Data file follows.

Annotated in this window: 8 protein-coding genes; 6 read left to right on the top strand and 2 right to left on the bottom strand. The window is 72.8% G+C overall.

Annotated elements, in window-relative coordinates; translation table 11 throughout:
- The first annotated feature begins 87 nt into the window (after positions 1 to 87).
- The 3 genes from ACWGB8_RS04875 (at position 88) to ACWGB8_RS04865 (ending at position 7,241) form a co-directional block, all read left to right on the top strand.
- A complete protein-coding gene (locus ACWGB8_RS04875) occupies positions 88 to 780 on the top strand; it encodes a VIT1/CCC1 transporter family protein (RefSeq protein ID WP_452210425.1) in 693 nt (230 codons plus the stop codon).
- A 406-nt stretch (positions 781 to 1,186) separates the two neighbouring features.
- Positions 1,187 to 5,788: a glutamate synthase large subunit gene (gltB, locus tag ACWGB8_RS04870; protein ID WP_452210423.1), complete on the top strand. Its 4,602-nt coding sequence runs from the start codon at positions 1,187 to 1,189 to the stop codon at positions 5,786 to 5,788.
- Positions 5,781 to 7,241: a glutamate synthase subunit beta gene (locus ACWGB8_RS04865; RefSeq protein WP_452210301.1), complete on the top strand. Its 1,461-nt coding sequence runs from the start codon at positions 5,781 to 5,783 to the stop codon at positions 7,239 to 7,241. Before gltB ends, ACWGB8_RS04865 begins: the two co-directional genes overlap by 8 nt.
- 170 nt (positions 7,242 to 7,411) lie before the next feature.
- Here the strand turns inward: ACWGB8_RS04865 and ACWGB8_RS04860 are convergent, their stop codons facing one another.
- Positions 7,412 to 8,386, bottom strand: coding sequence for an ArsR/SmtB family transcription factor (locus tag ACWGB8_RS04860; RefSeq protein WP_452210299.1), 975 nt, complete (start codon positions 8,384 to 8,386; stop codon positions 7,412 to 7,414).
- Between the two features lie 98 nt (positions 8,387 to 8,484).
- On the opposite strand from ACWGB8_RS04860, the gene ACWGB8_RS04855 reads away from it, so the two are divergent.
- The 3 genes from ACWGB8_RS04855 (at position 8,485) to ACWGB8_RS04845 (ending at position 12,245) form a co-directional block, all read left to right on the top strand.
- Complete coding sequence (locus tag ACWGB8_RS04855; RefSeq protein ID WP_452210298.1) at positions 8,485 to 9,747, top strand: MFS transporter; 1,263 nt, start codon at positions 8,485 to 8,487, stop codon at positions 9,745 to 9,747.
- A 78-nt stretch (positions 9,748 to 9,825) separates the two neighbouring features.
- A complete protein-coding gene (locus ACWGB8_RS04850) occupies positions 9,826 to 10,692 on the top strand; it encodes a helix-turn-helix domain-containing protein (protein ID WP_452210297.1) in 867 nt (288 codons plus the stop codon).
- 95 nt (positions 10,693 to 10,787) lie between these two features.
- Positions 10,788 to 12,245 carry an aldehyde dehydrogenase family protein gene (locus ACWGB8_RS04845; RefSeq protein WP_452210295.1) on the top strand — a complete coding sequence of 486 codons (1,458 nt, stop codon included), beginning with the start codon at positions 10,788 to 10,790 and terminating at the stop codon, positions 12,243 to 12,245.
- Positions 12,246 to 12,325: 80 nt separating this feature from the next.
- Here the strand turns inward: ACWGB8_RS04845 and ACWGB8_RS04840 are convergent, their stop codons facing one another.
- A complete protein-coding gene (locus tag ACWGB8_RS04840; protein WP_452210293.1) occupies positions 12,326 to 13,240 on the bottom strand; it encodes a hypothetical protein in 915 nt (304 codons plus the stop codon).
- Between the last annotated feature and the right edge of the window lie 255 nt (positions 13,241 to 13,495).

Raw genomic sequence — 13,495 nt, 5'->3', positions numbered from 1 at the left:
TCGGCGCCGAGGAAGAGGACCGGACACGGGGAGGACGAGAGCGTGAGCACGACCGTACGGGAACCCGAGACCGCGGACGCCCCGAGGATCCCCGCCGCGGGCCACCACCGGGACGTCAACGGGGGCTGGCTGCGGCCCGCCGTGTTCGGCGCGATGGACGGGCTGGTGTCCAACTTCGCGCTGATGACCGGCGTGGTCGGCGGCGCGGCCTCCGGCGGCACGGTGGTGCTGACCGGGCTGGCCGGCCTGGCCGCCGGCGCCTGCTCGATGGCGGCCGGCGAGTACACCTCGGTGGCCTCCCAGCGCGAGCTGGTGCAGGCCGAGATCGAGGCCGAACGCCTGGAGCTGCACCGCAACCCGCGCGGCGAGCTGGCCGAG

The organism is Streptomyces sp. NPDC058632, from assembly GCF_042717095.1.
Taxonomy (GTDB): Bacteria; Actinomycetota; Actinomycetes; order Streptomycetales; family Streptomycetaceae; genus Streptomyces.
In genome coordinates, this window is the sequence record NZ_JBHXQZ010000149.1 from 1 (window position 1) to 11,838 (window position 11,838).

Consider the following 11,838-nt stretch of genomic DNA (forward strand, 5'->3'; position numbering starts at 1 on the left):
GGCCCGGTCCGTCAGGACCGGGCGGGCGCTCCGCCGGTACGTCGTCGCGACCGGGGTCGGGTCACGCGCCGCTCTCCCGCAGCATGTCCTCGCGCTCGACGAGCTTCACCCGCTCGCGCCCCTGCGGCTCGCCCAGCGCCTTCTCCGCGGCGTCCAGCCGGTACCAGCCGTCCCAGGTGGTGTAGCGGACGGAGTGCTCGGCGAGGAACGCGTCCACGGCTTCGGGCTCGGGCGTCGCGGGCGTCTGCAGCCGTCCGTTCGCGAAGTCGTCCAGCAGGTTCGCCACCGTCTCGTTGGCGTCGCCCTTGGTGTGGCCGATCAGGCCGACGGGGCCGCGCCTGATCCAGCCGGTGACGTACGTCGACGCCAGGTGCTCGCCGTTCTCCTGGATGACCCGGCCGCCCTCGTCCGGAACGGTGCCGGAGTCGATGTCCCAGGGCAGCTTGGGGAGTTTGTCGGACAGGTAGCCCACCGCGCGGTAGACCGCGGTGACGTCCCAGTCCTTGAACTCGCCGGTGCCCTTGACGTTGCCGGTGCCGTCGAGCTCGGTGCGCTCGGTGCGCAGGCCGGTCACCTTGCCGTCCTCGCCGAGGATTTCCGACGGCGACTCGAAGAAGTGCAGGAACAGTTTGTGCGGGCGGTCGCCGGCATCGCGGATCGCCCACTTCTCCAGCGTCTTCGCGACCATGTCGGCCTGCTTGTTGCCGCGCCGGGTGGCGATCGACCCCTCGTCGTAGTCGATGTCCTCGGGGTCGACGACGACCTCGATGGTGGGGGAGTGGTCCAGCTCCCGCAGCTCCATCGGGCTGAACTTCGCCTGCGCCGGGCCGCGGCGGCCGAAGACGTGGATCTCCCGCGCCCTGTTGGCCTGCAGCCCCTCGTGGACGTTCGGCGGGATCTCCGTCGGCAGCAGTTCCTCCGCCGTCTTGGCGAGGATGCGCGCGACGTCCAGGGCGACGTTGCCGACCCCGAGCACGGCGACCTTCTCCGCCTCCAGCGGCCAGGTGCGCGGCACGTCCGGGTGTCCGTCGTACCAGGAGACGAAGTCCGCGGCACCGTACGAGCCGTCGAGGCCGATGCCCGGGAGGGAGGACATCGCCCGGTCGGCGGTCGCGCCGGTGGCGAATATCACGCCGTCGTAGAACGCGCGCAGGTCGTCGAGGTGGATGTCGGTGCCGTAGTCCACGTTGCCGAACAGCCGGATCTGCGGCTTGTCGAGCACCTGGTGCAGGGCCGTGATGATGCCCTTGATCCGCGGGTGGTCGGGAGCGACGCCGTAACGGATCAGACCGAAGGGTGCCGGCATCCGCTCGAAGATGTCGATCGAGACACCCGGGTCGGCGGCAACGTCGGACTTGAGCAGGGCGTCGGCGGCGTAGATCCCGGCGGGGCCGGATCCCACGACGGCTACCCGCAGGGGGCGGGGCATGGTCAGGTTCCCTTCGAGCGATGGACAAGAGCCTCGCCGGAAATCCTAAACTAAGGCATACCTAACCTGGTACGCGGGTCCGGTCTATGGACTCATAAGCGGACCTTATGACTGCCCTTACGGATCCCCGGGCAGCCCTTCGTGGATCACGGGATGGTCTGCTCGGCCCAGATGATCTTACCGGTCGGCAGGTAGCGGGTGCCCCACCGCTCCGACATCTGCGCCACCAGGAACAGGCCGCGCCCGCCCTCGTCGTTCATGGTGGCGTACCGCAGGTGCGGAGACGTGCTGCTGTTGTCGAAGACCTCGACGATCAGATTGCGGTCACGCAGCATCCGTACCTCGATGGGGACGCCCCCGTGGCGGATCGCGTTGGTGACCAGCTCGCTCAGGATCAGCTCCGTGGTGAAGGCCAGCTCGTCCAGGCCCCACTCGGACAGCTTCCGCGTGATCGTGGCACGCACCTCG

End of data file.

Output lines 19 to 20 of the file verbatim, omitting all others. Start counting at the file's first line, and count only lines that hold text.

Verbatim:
- Positions 10,788 to 12,245 carry an aldehyde dehydrogenase family protein gene (locus ACWGB8_RS04845; RefSeq protein WP_452210295.1) on the top strand — a complete coding sequence of 486 codons (1,458 nt, stop codon included), beginning with the start codon at positions 10,788 to 10,790 and terminating at the stop codon, positions 12,243 to 12,245.
- Positions 12,246 to 12,325: 80 nt separating this feature from the next.